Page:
Year of good news highlights Baltimore's rich beer history

Baltimoreans like their beer, and so far it's been a good year.

My colleague Erik Maza, who keeps his eye on the local brew scene, has been the bearer of malty good news.

He has written about the Heavy Seas Alehouse, which opened earlier this year — the first new bar of 2012 — and the glasses of Heavy Seas Beer, Peg Leg Imperial Stout and Pale Ale that flow from its taps.

Several weeks ago, he reported that the Peabody Heights Brewery set to open in Waverly will be the city's first large-scale brewery operation to get under way in more than three decades.

While sentimentalists have applauded the return of National Bohemian from the beer graveyard, they now patiently await for the triumphal return of fabled National Premium — the upscale sister beer to Natty Boh that was also brewed by the National Brewing Co. — rumored to be making its debut this month.

Late last year, Maureen O'Prey, who teaches history at the Community College of Baltimore County, published her book, "Brewing in Baltimore."

And now, it was been joined by a second entertaining and informative sudsy history of the Baltimore brewing scene, "Baltimore Beer: A Satisfying History of Charm City Brewing," which resulted from a collaboration of two former Baltimore Sun staffers, columnist Rob Kasper and photographer Jim Burger, and was published several weeks ago.

While both histories cover essentially the same ground, there are differences.

Kasper and Burger were joined in their efforts by Joseph C. Trabert Jr., known as "Turkey Joe," who had been the proprietor of Turkey Joe's, a popular watering hole in the 700 block of S. Broadway from the early 1970s to 1980. Turkey Joe is a serious collector of what is call breweriana —specifically related to Baltimore and Maryland.

Famed Oriole slugger Boog Powell, the Camden Yards barbecue king, in a charmingly written introduction admits right away that he knows "a little something about beer."

It's no surprise that Baltimore's first manufacturing industry was a brewery, and that honor goes to John Leonard Barnitz, a German immigrant who established his brewery at Hanover and Baltimore streets, not far from the Jones Falls, in 1748.

Two hundred and sixty-four years later, and the industry is as healthy as ever, largely due to the craft beer movement that is firmly rooted in the city and environs, and filled the vacuum after the old-line brewers closed up or saw their beers sold to out-of-town brewers who eventually stopped producing them.

I'll never forgive Theo DeGroen for closing his Baltimore Brewing Co. at Albemarle and Lombard streets. In 2005, he packed off for Germany and took away the chilled brown growlers of the best Marzen seen this side of the Rhine.

Kasper, who knows a thing or two about beer as a home brewer and an enthusiastic consumer, said in an interview the other day that he learned a great deal about the history of brewing in Baltimore.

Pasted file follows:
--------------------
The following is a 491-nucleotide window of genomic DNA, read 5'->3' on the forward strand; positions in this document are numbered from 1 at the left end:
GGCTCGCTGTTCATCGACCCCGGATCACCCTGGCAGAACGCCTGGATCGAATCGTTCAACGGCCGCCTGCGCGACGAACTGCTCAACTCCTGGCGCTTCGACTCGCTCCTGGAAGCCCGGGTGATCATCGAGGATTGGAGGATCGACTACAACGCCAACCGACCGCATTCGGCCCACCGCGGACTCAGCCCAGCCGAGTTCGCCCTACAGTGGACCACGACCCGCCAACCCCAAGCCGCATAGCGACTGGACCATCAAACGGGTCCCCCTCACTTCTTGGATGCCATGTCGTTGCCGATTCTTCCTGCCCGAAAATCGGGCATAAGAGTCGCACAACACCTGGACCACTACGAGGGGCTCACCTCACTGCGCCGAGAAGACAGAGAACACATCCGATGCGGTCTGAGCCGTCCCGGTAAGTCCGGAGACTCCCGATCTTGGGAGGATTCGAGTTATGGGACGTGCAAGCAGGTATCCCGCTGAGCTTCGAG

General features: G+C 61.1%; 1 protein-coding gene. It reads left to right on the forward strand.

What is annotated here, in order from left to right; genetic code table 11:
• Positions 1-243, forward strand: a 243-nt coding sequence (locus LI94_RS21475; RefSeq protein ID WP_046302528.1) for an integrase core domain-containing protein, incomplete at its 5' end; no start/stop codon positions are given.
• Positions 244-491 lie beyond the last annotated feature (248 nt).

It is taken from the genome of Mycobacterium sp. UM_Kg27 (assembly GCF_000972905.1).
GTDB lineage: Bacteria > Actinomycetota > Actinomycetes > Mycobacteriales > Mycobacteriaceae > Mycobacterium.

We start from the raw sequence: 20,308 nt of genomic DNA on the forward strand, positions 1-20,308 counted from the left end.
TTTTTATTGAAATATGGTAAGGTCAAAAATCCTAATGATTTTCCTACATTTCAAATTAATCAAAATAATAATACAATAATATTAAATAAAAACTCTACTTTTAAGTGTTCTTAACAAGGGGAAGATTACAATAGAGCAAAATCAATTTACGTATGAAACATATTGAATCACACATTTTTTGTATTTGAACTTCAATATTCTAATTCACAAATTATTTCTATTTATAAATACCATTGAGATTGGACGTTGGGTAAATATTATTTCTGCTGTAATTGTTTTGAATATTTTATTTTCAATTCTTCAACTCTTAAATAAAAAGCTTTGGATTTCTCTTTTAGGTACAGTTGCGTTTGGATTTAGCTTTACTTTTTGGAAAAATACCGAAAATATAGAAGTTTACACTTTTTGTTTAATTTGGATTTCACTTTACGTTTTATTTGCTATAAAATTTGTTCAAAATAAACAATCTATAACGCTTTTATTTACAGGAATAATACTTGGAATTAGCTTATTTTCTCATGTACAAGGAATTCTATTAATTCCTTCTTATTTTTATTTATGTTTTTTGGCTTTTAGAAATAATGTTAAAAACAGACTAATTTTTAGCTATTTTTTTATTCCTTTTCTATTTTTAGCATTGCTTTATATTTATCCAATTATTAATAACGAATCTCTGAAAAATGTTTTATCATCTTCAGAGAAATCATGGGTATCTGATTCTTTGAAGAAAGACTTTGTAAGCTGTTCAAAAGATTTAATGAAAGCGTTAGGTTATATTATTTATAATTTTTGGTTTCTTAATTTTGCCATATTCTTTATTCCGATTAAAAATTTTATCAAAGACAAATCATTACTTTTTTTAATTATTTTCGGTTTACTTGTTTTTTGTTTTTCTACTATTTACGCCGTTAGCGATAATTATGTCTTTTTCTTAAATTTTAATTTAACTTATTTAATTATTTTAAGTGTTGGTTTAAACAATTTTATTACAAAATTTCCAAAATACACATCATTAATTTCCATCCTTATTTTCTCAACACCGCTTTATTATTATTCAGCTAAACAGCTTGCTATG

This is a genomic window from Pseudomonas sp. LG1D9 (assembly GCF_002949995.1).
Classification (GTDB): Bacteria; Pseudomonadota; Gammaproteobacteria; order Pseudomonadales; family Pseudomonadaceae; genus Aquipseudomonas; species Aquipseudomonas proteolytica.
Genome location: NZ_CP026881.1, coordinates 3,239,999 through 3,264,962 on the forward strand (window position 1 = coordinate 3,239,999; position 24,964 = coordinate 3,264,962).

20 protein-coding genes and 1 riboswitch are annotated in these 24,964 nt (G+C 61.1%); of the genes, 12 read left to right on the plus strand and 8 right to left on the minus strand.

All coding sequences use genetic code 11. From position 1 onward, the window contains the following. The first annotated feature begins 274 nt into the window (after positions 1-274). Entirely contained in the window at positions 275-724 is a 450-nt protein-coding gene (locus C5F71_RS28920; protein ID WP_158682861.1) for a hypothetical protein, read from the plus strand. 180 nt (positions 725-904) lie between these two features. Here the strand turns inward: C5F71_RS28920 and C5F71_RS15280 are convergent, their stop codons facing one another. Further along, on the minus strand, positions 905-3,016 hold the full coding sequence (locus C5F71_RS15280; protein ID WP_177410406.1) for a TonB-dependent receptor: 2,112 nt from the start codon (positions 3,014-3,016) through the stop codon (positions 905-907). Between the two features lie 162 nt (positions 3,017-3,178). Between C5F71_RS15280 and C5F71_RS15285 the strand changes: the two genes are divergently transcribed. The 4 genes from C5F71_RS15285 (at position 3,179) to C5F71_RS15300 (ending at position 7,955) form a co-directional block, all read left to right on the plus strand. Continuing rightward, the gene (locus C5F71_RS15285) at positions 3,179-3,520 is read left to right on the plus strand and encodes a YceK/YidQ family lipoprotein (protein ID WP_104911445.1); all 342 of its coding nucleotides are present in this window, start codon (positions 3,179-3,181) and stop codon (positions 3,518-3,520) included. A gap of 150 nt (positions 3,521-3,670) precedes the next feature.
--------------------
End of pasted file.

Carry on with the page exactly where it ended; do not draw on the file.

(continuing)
"Beer is a touchstone of Baltimore's character," he said. "I discovered researching the book how deep the German roots were — I sort of knew it — but I learned how brewers such as the Baurenschmidts and the Wiessners had intermarried, and the role of the Zion Lutheran Church, the brewers' church, and how strong the culture was that it produced.

"And the beer gardens such as Darley Park — writer H.L. Mencken's favorite — were part of the family culture. That was very striking to me," he said. "Also, they were committed and connected to the community. They gave money to hospitals, for instance. They just didn't come in to use the community, they were a part of it."

Kasper also said that Baltimoreans were reflective of "product loyalty."

"It's a sense of place and loyalty to a particular beer. There is also another thread between the new brewers of today and the old, that they are all family-based," he said. "And there is continuity of beer making ... in the city."

Because I'm a fan of vintage advertising, I particularly drank in the chapter, "Advertising: It's All in the Jingle."

Burger's color photographs of beer advertising and the colorful outdoor beer lights that hung over the doorways of corner taverns and saloons are simply stunning.

Kasper told me that beer was always marketed to the male side of the population, and on page 98 is a sultry picture of a beer maiden.

It was enjoyable reading about how ad genius Herb Fried, of W.B. Doner, and Brod Doner came to settle on the "Land of Pleasant Living" slogan in the 1950s. Once a beer ad, it has become a slogan that describes life in Maryland.

Fried told Kasper that the National Brewing Co. ad account brought in $3 million to $4 million a year.

"Beer campaigns made this agency," he said.

Those of you who are interested in collecting Baltimore breweriana will especially find Turkey Joe's guide and suggestions useful.

I also enjoyed the beer and food chapter, which resurrected recipes that can be made with Baltimore brews.

And as Mencken wrote, beer goes with everything, and that's why he liked it.

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